“In my days, we worked very hard within the women’s organisation in order to increase the representation of women. We trained women in political issues, but most of all we trained them to present themselves and be part of the political game. Furthermore we tried to influence the nomination process in a tactical way – even though one really oughtn’t to do that”.

It is a general experience that it is normally too late to start the process when you are coming up on election time. The nomination process within the parties is crucial for women’s representation. Therefore, campaigns have to take place between elections, usually from 1 to 1½ years before election Day.

The Most Successful Strategies

The survey also asked women’s organisations within the political parties to assess which tools they consider to have been the most effective to increase women’s representation within their own party. Here is a sample of the very different answers:

“Continual pressure”

“Objectivity”

“That there are already women who favour gender equality on the boards of the local party associations”

“Capacity building of candidates”

“Personal contact with decision makers”

“The most successful has been to launch women; to make the invisible visible”

“Recommendation of gender quotas and the fact that we in the women’s organisation (and others in the party as well) keep stressing how important it is that women are part of the process”

“1. Decisions in the party’s governing bodies. 2. Making women aware of the issues”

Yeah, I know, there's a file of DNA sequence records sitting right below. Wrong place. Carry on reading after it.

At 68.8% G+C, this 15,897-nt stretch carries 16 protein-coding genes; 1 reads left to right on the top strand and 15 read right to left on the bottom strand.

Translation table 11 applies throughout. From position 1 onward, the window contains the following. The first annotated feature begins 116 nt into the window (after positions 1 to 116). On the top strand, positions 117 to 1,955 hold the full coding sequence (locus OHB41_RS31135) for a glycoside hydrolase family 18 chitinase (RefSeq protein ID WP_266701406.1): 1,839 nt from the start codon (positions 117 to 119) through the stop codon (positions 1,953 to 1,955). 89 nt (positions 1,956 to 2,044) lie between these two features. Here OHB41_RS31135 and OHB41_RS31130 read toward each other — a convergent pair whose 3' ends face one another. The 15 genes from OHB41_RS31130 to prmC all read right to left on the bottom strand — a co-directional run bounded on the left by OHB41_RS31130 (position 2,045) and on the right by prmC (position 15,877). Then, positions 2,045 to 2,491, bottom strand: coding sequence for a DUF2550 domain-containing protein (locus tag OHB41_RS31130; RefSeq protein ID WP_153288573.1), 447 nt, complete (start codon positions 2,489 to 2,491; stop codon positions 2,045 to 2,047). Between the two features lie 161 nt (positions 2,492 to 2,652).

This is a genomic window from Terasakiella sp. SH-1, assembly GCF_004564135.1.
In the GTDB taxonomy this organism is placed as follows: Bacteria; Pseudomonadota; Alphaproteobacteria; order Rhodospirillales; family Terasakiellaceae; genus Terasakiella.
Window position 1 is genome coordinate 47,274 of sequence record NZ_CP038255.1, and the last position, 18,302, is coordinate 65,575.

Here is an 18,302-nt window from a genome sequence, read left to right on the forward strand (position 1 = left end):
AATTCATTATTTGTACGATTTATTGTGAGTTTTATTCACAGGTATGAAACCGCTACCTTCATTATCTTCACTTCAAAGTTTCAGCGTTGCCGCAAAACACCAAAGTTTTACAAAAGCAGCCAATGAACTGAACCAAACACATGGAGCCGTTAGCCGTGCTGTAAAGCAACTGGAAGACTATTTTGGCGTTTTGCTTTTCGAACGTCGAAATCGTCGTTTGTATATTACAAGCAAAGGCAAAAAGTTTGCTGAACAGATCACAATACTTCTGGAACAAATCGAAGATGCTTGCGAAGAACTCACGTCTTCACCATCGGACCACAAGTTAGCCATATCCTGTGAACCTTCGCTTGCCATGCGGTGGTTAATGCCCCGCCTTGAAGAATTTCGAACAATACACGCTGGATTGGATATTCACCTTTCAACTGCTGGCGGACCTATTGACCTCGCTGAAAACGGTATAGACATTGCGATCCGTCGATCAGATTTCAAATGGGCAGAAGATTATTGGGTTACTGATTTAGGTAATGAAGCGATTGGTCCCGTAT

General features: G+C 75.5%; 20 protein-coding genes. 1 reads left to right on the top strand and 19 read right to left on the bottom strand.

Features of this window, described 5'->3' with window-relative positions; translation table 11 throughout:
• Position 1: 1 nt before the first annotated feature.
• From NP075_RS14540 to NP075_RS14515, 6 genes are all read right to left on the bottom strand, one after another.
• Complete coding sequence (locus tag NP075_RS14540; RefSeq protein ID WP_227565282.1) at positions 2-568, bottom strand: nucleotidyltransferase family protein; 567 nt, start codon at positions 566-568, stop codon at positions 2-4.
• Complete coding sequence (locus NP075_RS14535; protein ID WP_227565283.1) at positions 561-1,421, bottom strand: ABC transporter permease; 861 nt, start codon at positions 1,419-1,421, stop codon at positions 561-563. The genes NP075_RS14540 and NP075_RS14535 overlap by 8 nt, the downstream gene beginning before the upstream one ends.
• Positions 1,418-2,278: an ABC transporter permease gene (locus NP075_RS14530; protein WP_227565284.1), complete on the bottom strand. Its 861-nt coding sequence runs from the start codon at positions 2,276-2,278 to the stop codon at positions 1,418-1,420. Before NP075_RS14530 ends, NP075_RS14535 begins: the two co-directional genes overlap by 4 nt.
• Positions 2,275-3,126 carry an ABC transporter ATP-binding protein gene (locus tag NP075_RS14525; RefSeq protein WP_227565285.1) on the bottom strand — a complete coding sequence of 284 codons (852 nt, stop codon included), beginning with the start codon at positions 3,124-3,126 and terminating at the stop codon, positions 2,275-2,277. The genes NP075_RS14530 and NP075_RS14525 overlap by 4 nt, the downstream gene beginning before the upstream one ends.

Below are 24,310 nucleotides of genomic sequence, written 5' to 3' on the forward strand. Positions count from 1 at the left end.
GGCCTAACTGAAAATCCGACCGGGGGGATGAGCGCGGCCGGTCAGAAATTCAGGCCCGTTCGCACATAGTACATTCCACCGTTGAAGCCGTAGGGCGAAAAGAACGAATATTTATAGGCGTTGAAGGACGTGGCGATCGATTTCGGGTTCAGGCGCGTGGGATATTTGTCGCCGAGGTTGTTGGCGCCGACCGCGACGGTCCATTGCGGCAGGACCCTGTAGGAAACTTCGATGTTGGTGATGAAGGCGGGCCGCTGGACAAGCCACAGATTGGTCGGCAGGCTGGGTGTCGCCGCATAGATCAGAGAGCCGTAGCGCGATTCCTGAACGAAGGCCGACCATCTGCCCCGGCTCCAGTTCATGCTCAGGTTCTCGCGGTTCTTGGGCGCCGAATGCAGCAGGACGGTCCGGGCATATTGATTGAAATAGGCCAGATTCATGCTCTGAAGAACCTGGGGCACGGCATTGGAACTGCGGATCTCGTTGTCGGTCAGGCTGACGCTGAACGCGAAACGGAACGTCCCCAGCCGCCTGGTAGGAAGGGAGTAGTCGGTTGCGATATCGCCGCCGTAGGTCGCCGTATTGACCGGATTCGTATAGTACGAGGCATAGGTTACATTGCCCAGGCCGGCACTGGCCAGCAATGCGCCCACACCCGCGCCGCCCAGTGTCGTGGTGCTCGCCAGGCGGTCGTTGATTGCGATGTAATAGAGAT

“Identifying female candidates. The best results are when women at the nomination meetings are really determined that women must be included”

“No success. Our party has no female MP’s!”

Finally, gender quotas are mentioned as the most successful tool by those parties that have introduced this more radical approach. Other parties mention passing new rules that men and women must alternate on election lists. This is, of course, only a success if the party manages to have than one candidate elected from each constituency. Otherwise, even this way of organising the list could result in an all-male group, if the men are everywhere first on the list.

Action by women across party lines has also been used as a strategy. Throughout the twentieth century, women’s organisations worked together to improve women’s representation. In later years, there are new examples of cross-party actions by women, some of them as joint ventures with the respective Equal Status Councils. 

“We Can Do It If We Want To, and We Want To”

The Women’s Organisation of Folkpartiet (People’s Party, a Swedish liberal party) has published a 5 page orange brochure with advice on what women in different parts of the party organisation could do to help more women run and get elected for the national parliament, the county councils and the municipal councils.

  1. Check the membership database of the women’s association and of the party to identify women who could be potential candidates for Parliament, county councils and municipal councils. Ask them if they want to run.